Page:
The earlier you add fresh chiles to a recipe that you're cooking, the hotter the bite will be. If you like a more mild bite then add them to your recipe at the last possible moment.
Most of a chile's heat is in the seeds and in the white membranes so you can control the amount of heat of any dish by removing them or adding them.
Also, the larger the size of any particular variety of a chile is less hot than their smaller counterparts.
By Deeli from Richland, WA
I have learned that for the large green chili's you can tell the heat by looking at the tip of the chili. If it is pointed then it is hot, a blunt tip will be mild. These chili's in the picture are mild. Also if you want the best chili's do your best to find "Hatch" chili from Hatch New Mexico.
I grew my first peppers this year, jalepeno (small ones, the largest are no more than 2 inches long) a curly unnamed pepper, (anyone know?) and habeneros. it's just days away from our annual October freeze, and all the peppers will ripen just in the nick of time-but the habeneros took the longest, not fruiting until late July or early September, and then dragging their feet about coming to color.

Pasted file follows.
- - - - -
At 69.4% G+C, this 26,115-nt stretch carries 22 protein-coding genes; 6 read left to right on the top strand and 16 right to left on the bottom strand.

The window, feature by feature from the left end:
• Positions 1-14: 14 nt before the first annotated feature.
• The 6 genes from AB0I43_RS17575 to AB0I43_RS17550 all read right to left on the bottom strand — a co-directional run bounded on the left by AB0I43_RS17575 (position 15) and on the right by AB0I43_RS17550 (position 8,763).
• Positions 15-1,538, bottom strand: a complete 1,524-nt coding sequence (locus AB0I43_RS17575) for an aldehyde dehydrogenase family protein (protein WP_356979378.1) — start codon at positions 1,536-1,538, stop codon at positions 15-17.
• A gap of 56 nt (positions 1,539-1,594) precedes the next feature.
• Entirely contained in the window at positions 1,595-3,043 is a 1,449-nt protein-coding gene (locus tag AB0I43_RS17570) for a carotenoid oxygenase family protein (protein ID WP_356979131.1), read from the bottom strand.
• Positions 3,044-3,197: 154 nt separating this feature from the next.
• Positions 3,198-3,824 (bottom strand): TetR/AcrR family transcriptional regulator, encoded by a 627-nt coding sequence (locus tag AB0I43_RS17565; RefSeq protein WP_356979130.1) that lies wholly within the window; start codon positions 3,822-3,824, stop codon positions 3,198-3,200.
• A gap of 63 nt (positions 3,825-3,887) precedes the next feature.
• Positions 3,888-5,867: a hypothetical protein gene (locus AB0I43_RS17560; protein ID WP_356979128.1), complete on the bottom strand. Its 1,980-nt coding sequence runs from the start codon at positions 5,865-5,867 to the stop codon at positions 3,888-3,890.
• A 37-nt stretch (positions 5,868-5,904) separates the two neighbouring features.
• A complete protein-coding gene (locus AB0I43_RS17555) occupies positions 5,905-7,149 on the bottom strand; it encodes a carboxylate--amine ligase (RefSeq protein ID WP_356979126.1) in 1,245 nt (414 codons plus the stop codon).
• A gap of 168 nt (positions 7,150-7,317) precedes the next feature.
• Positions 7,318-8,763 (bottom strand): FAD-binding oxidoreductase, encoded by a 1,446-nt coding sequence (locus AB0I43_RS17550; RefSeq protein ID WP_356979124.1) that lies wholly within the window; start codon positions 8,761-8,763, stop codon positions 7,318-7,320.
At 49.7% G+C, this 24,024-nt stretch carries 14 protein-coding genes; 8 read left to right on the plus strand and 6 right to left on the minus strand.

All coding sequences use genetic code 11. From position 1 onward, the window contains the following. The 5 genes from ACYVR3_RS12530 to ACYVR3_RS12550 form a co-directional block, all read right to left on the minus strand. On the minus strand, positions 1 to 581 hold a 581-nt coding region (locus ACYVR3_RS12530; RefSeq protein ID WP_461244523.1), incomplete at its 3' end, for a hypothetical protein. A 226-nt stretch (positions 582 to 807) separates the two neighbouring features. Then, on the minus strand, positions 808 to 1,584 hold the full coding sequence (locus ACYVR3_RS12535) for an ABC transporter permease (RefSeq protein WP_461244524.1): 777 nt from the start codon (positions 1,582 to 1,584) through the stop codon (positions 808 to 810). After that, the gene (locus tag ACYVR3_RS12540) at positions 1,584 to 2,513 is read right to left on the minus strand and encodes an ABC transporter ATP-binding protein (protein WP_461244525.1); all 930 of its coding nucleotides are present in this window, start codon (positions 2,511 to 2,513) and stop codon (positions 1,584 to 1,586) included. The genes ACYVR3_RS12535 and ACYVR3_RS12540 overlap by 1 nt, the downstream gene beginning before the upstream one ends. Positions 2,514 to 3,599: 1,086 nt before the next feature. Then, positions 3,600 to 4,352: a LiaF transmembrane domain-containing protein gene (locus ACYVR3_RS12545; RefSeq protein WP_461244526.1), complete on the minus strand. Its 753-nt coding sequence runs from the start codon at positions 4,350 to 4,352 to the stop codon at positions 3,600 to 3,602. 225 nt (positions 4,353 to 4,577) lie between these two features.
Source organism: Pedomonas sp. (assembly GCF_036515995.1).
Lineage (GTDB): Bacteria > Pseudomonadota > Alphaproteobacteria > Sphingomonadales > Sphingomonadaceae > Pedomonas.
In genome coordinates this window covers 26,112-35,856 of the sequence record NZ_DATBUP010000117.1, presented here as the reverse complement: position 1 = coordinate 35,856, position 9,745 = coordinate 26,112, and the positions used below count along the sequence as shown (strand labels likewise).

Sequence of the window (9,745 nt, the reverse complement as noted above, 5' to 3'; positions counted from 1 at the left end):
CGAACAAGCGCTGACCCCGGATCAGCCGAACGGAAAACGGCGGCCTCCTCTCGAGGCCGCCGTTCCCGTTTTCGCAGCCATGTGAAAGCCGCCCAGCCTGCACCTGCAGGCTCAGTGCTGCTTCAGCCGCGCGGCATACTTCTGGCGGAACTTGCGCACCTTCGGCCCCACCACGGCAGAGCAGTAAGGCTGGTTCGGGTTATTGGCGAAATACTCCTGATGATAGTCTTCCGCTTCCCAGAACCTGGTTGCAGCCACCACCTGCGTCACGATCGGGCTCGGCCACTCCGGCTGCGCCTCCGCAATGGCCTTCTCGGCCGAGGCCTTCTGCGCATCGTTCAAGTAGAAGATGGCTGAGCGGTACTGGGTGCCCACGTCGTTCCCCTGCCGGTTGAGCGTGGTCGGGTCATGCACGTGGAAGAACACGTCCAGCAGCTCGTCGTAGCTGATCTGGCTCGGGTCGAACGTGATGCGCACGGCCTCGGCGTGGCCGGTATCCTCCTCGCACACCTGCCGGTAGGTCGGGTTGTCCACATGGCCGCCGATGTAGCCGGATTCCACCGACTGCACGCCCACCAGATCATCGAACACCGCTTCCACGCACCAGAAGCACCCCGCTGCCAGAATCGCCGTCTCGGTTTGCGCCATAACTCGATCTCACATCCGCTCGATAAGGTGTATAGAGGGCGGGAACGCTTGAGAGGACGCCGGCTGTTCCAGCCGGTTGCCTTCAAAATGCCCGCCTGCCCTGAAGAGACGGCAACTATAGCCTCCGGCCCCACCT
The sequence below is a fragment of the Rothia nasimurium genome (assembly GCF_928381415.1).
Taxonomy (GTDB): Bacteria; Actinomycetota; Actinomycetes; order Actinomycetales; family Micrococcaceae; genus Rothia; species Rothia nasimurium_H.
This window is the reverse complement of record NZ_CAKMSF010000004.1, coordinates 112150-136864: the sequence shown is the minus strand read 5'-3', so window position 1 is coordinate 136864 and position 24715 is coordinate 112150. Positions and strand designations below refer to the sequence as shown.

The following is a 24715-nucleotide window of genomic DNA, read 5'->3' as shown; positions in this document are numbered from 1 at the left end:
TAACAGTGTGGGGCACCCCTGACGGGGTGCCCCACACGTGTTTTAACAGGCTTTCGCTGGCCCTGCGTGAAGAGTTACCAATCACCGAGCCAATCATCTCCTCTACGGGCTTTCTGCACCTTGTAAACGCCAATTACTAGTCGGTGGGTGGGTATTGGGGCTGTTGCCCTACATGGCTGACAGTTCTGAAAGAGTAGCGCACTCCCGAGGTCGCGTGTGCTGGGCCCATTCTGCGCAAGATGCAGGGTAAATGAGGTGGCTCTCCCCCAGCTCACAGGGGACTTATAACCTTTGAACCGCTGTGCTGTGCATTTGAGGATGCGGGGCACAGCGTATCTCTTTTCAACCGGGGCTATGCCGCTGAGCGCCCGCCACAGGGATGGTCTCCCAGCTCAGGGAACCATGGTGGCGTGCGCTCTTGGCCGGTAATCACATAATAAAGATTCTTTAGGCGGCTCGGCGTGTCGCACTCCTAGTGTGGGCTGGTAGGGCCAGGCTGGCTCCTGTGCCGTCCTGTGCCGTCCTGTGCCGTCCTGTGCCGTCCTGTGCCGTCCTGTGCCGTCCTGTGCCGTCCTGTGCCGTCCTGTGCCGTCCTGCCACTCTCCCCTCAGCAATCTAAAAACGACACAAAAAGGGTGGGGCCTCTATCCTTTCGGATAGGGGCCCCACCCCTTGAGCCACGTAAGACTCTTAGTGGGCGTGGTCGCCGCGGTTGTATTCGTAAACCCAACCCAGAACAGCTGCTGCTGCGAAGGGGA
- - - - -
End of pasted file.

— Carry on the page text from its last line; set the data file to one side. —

I'm harvesting them when they're tri-colored, green at the bottom, yellow in the middle and orange or red at the top, and throwing them in a baggy in the freezer for flavor in the winter. I have abt 10 habenero left on the bush, most of which have some color but are not quite ready. there's around 6 of the curly pepper and 5 jalepeno left.
Question, can I save these plants over winter in a freeze prone area? or will they die? how do I save them? they are nice plants, I hate for them to die, but we have nothing to generate warmth for them. digging them up and potting them is tempting, but I have nowhere to store them over winter, and it is kind of hard on a plant to be pulled up once it's set in the ground.
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